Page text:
IT'S NOT EASY BEING GREEN – BUT WE CAN CHANGE THAT
The recent crisis has made us all review the way we live our lives in some shape or form. Without getting too introspective, although the impact of the pandemic on our potential freedom and mortality has not radically changed the way I look at certain things, it has definitely made me far more appreciative of them.
One such area is the environment. The immediate change in our ecosystem was enlightening during the initial lockdown and whilst this hasn’t been forgotten in many quarters, other factors may have temporarily forced it down the agenda. This is understandable in such an uncertain world but it’s important to continue highlighting certain areas of this all-important environmental crusade when and where we can.
Green mortgages have steadily grown in popularity in recent times but this remains a relatively niche concept within the lending community. With this in mind, it was good to see a renewed focus on this area with the Intermediary Mortgage Lenders Association (IMLA) releasing a report entitled ‘The future of the green mortgage market’.
The report highlighted the importance of Government-led initiatives in stimulating activity and demand within this area. When focusing on the influence of lenders, it found that 74% of lenders expected green mortgages to become a larger part of the wider mortgage market in the future. And as many as one in ten advisers were already said to have noticed a rise in interest for these types of mortgages since the Covid-19 crisis.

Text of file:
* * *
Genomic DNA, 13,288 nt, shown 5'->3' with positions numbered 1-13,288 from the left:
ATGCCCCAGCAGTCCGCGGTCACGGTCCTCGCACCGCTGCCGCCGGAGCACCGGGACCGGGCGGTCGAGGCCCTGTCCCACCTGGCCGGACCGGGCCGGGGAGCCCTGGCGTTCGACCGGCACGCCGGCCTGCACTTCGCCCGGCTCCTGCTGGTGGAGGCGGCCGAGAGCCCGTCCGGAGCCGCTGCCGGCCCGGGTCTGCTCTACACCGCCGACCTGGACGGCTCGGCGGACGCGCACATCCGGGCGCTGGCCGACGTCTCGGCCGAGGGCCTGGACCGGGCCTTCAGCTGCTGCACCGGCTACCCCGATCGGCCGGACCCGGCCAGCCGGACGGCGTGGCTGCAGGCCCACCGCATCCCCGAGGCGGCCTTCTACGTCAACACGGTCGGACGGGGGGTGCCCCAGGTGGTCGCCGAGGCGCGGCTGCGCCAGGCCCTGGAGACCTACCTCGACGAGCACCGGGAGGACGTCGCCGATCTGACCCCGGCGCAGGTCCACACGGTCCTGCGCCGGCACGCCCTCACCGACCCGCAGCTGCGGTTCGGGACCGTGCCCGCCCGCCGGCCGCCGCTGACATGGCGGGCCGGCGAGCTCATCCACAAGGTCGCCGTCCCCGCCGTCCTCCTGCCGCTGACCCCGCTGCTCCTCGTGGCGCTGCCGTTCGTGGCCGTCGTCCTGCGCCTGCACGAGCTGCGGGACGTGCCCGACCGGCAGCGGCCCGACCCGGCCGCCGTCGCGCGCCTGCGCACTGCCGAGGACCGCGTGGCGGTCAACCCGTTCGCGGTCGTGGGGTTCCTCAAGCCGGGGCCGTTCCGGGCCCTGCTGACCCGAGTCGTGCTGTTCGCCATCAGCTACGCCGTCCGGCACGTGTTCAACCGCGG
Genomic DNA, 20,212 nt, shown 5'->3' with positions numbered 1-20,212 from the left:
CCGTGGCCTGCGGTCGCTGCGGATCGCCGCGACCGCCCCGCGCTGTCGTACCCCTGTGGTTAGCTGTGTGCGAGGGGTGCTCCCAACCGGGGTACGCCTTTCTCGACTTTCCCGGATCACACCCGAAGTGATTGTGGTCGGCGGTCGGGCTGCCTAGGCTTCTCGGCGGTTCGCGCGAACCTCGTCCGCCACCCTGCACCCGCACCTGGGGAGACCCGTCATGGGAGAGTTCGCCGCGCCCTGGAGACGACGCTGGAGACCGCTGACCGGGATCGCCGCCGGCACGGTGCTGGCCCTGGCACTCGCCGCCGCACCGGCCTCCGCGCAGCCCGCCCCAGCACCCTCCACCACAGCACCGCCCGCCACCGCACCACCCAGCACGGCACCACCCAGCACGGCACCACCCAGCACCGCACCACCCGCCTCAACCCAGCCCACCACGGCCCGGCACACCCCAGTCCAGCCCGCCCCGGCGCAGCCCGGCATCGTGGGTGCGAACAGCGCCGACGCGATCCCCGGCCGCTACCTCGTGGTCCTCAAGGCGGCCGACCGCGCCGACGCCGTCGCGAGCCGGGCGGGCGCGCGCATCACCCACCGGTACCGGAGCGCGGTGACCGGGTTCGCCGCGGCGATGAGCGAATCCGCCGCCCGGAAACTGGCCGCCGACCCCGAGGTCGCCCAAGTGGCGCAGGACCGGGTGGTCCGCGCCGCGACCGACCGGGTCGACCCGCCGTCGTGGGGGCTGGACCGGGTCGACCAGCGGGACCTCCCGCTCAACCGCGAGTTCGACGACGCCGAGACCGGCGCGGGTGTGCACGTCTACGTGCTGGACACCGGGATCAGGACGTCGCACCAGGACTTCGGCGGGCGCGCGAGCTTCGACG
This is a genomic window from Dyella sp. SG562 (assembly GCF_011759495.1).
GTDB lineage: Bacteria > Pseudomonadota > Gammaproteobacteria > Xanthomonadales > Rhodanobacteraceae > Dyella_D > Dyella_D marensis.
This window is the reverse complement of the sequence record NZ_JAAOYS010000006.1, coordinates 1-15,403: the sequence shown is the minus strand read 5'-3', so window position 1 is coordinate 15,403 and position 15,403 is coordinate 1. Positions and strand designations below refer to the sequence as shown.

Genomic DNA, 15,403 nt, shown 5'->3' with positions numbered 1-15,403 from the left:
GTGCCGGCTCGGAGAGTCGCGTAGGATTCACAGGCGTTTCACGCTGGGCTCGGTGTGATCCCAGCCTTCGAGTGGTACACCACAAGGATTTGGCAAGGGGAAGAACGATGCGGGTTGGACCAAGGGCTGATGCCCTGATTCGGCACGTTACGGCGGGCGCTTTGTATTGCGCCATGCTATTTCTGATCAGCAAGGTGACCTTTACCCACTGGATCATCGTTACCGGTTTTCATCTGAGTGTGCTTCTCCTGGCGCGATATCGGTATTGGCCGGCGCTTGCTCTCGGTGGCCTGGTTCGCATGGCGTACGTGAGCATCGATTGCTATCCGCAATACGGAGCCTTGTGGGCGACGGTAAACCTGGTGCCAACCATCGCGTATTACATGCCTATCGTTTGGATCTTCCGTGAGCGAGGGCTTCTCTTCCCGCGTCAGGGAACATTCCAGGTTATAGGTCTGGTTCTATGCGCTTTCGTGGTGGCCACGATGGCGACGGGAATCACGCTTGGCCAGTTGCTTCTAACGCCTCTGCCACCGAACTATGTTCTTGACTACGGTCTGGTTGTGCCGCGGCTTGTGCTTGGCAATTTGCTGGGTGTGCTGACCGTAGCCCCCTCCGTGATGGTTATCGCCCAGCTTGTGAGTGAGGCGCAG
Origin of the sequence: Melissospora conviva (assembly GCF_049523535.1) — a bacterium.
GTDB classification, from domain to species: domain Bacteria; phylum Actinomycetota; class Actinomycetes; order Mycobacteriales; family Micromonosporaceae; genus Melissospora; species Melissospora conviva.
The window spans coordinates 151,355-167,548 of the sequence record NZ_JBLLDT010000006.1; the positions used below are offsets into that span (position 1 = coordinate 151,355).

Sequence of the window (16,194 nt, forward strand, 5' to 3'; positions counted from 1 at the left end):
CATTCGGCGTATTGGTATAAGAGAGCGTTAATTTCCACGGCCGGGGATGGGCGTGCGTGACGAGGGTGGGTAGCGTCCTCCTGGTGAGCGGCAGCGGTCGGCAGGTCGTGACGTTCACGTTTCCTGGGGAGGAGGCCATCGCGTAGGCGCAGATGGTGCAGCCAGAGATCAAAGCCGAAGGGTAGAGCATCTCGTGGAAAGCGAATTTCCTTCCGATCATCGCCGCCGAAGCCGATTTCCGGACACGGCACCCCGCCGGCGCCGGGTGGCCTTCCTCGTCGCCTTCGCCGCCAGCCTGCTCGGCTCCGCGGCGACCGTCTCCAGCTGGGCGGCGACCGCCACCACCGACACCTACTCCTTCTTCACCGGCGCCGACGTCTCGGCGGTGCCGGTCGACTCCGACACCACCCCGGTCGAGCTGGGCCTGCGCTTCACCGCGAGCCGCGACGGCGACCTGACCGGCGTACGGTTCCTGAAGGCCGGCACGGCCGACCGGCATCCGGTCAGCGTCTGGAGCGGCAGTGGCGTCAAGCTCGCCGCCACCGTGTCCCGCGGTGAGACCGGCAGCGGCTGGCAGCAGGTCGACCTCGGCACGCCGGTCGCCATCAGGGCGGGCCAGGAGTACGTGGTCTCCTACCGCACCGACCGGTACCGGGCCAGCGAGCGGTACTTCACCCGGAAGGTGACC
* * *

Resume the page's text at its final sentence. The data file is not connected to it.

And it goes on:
Meanwhile one in five homeowners said they would be willing to pay an extra £100 a month for a mortgage if it helped to lower their carbon footprint. Indeed, this enthusiasm was driven by the opportunity to save money on energy bills (53%), but 43% also wanted to take out these products to feel they were playing their part in saving the environment.
A further report by the Committee for Climate Change suggested that there are around 29 million homes in the UK which require adaptations to make them low-carbon, low-energy properties. IMLA’s study found that 27% of homeowners in the UK believed affordability was a problem and were concerned at the significant costs of improving their property’s energy efficiency.
Staying on these adaptions, research from Paragon Bank suggested that almost half of landlords have said they intend to make energy efficiency improvements to their properties as part of the government’s Green Homes Grant scheme. A survey carried out on behalf of Paragon revealed that 45% of landlords plan to take up the offer of up to £5,000, covering two-thirds of the cost of measures such as insulation or upgrades to glazing or heating. With so many landlords planning on taking advantage of the scheme and only 650,000 vouchers available for both owner-occupiers and landlords, demand is set to be high. In addition, vouchers must be redeemed and improvements completed by 31 March 2021.
More homeowners and tenants are focusing on efficient energy within their homes to both help the environment and keep running costs down. However, in order for this sector to really gain traction, an increasing number of lenders must get involved in order to create genuine competition. Green mortgages will undoubtedly play a vital role in all our futures, and I hope that once we settle back into some sort of ‘normality’ this area will rise to prominence and become far more mainstream.
Ying Tan - 23.11.2020 | Posted in